Colorado Will Beta Test New Wildfire Prediction Model




A better wildfire weather prediction system might have saved more lives and property. The state of Colorado thinks so, and has agreed to beta test a new system pioneered by the Boulder-based National Center for Atmospheric Research, starting late in the 2016 fire season.

William Mahoney, deputy director of the research applications lab at NCAR, said the technology has the potential to make firefighters safer, because it combines two models: one that predicts weather and another that predicts fire.

Scientists know that in large fires, the heat and moisture from the fire “actually changes the local weather,” said Mahoney, but right now “everyone is kind of blind to that reaction.” This is a problem, because the interaction between the fire and the weather often leads to some pretty extreme events, he said.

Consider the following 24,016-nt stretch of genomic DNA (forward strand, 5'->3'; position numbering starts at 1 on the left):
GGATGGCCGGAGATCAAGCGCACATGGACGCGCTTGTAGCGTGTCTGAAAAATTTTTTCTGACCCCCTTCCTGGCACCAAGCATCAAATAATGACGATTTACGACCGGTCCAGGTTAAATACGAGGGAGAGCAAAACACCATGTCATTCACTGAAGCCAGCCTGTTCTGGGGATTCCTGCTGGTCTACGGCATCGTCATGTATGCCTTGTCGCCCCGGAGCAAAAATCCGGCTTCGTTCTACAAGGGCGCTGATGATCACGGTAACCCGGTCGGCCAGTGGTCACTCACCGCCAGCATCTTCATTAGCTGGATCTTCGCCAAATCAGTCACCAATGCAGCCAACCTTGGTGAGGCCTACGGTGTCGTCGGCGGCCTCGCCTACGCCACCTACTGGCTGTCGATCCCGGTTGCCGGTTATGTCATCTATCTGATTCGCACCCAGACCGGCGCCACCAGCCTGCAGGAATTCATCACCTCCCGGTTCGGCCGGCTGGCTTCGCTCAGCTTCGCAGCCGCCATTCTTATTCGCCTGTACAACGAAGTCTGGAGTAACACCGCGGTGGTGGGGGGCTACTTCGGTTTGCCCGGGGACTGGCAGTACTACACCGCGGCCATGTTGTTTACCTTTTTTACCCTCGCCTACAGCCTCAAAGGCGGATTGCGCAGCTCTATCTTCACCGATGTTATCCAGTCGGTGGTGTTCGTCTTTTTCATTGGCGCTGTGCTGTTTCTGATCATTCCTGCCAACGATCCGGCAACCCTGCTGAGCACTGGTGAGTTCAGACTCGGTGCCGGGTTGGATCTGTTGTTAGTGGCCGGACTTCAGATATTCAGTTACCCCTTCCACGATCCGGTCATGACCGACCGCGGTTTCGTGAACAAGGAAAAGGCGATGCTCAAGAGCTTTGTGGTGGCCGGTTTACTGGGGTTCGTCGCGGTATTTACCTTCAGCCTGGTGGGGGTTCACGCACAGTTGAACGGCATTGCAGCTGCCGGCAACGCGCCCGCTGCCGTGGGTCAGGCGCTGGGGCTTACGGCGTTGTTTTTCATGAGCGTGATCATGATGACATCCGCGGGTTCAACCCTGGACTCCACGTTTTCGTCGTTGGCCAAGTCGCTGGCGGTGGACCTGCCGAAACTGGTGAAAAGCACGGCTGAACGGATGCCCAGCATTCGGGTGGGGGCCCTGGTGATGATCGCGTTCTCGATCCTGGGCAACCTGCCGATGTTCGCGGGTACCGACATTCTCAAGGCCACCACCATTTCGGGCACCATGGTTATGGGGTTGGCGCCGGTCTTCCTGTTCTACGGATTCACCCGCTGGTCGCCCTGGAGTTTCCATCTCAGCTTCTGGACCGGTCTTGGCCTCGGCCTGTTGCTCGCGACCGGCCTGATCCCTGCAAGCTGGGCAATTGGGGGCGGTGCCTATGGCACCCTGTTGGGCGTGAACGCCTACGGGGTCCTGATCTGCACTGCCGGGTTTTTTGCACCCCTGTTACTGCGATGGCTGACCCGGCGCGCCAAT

“Like mini-tornadoes or firebursts, back burnings, reversals over the fire, sometimes things like pyrocumulous clouds will form over the fire, which is thunderstorms that are caused by the fire itself.”

During California's and the Pacific Northwest 2015 fire season, “the firefighters were saying this fire is huge and it is creating its own weather and they have absolutely no tools on how the fire will behave,” Mahoney said.

That's dangerous. A fire acting unpredictably can suddenly change direction, racing over a ridge or blowing up where a plane is trying to drop retardant. Predicting what might happen will “make the fire mitigation and firefighting operations more efficient,” said Mahoney. It will also help emergency managers plan evacuations and know where to concentrate fire fighting efforts.

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Source:  KUNC

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